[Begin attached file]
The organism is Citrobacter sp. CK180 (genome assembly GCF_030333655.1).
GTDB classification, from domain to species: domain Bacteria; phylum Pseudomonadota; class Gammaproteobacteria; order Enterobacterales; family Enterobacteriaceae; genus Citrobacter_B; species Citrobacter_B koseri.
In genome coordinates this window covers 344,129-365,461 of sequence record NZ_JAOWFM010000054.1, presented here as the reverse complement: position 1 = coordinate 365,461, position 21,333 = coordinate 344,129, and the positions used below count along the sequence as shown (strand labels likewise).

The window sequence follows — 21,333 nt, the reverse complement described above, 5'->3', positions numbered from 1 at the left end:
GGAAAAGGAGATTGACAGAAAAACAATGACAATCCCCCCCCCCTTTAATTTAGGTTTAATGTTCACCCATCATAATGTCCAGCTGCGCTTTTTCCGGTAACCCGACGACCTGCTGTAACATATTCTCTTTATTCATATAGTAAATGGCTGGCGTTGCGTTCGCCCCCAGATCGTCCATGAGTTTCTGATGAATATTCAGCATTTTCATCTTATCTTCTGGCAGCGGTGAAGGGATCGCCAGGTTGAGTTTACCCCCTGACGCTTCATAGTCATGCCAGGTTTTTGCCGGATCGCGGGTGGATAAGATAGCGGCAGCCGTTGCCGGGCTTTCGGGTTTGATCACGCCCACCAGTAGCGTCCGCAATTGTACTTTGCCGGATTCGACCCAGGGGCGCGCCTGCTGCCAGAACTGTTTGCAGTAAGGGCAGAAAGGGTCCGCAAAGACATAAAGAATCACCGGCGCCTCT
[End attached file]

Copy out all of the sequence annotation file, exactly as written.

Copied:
The organism is Citrobacter sp. CK180 (genome assembly GCF_030333655.1).
GTDB classification, from domain to species: domain Bacteria; phylum Pseudomonadota; class Gammaproteobacteria; order Enterobacterales; family Enterobacteriaceae; genus Citrobacter_B; species Citrobacter_B koseri.
In genome coordinates this window covers 344,129-365,461 of sequence record NZ_JAOWFM010000054.1, presented here as the reverse complement: position 1 = coordinate 365,461, position 21,333 = coordinate 344,129, and the positions used below count along the sequence as shown (strand labels likewise).

The window sequence follows — 21,333 nt, the reverse complement described above, 5'->3', positions numbered from 1 at the left end:
GGAAAAGGAGATTGACAGAAAAACAATGACAATCCCCCCCCCCTTTAATTTAGGTTTAATGTTCACCCATCATAATGTCCAGCTGCGCTTTTTCCGGTAACCCGACGACCTGCTGTAACATATTCTCTTTATTCATATAGTAAATGGCTGGCGTTGCGTTCGCCCCCAGATCGTCCATGAGTTTCTGATGAATATTCAGCATTTTCATCTTATCTTCTGGCAGCGGTGAAGGGATCGCCAGGTTGAGTTTACCCCCTGACGCTTCATAGTCATGCCAGGTTTTTGCCGGATCGCGGGTGGATAAGATAGCGGCAGCCGTTGCCGGGCTTTCGGGTTTGATCACGCCCACCAGTAGCGTCCGCAATTGTACTTTGCCGGATTCGACCCAGGGGCGCGCCTGCTGCCAGAACTGTTTGCAGTAAGGGCAGAAAGGGTCCGCAAAGACATAAAGAATCACCGGCGCCTCT